These girls need to be found and returned to their homes. Even if they were to be found this minute, it will be too late to spare them the agony of recovery from trauma, but at least they will be back in the embrace of the families who love them and who made the commitment to educate them (not a given in Nigeria).
When we gather in our synagogues around the world this Shabbat, we will be reading and discussing the parashah/Torah portion Behar. It is a Torah reading that poses profound challenges to us, especially this week, as we wait from day to day for news of the abducted Nigerian school girls. For this passage of Leviticus lays out the ground rules for the indentured servitude of Israelites and the slavery of non-Israelites. We have no choice but to acknowledge that the institution of slavery was a common and morally neutral economic reality in the ancient middle east.
However, the Israelite owner of a non-Israelite slave was permitted this relationship with very specific parameters which required care for the humanity and vulnerability of the slave. Thus, as Richard Elliott Friedman writes in his commentary on this week's parashah:
The Israelites are permitted to have slaves themselves, but not in the manner of the Egyptians. They cannot overwork them. They cannot mistreat them (so an Israelite who knocks out his slave's tooth must set the slave free; Exodus 21:1). The rules that are imposed on treatment of slaves in the Torah involve a recognition of a slave's humanity and dignity, and they establish that a slave has rights. This was a crucial stage in the long process leading to opposition to slavery altogether. (Commentary on the Torah, pg. 406)
There is a principle of Jewish law that compels us to be as proactive as possible in bringing these girls back to safety, the mitzvah/commandment of פדיון שבויים / pidyon shvuyim / redeeming the captives. There is some controversy about the application of this imperative for it's roots are in the historic reality of the kidnapping of Jews for ransom over the years. Can we, therefore, consider it a mitzvah to redeem captive Nigerian school girls? Based on the writings of the great halachist [scholar of Jewish law] Rambam/Maimonides, I would say "yes":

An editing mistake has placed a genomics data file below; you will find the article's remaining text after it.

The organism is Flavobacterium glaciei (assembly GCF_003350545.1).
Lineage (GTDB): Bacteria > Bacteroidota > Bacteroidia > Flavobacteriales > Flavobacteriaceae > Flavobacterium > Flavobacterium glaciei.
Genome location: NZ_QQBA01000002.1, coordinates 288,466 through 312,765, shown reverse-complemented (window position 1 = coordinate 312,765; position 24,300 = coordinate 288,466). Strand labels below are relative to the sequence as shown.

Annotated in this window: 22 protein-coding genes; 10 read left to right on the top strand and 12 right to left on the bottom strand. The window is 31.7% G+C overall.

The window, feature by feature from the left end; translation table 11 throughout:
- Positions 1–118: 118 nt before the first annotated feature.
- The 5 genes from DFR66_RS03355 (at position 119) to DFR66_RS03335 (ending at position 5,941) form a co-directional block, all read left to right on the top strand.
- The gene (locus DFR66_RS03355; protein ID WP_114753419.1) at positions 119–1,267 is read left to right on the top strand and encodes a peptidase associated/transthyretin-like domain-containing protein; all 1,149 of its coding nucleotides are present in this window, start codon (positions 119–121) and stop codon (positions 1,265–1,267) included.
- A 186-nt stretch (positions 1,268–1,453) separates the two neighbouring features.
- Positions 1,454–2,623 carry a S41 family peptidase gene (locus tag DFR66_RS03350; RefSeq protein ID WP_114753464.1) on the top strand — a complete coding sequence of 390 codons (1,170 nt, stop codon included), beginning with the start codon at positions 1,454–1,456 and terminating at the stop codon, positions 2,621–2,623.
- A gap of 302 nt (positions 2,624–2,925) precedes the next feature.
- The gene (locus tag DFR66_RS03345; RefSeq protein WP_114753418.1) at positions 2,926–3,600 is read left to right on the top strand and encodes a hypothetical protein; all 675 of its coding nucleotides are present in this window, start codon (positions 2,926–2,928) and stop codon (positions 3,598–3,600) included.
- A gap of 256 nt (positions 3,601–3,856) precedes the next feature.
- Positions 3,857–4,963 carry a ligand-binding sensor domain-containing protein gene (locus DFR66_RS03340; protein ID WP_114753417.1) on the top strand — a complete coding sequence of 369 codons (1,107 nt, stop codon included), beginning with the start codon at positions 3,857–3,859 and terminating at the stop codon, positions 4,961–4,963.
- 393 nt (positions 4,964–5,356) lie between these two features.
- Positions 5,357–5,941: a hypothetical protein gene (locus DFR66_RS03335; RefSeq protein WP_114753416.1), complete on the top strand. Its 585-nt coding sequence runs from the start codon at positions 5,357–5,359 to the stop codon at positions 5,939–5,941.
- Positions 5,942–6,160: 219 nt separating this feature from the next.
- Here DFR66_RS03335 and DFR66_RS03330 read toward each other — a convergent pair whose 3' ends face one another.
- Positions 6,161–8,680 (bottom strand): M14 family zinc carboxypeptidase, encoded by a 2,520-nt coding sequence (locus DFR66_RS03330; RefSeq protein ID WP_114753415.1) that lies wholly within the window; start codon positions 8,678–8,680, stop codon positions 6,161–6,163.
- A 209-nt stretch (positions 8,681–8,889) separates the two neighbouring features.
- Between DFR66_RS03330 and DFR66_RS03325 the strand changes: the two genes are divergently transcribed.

Maimonides writes: “The redeeming of captives takes precedence over supporting the poor or clothing them. There is no greater mitzvah than redeeming captives for the problems of the captive include being hungry, thirsty, unclothed, and they are in danger of their lives too. Ignoring the need to redeem captives goes against these Torah laws: “Do not harden your heart or shut your hand against your needy fellow” (Devarim 15:7); “Do not stand idly by while your neighbor’s blood is shed” (Vayikra 19:16). And misses out on the following mitzvot: “You must surely open your hand to him or her” (Devarim 15:8); “...Love your neighbor as yourself” (Vayikra 19:18); “Rescue those who are drawn to death” (Proverbs 24:11) and there is no mitzvah greater than the redeeming of captives.” (Maimonides, Mishneh Torah, Hilchot Matanot Aniyim 8:10-11)
- Continue to show public interest and concern for the girls.
- Encourage our legislators to fund the efforts to locate and rescue the girls.
- Extend expressions of sympathy and support to our friends, co-workers and neighbors of Nigerian origin.
- Reject vocally and with conviction the concept that the Islam propounded by the terrorists is in any way a true reflection of the Islam of peace and respect for humanity practiced by our Muslim neighbors here in Rhode Island.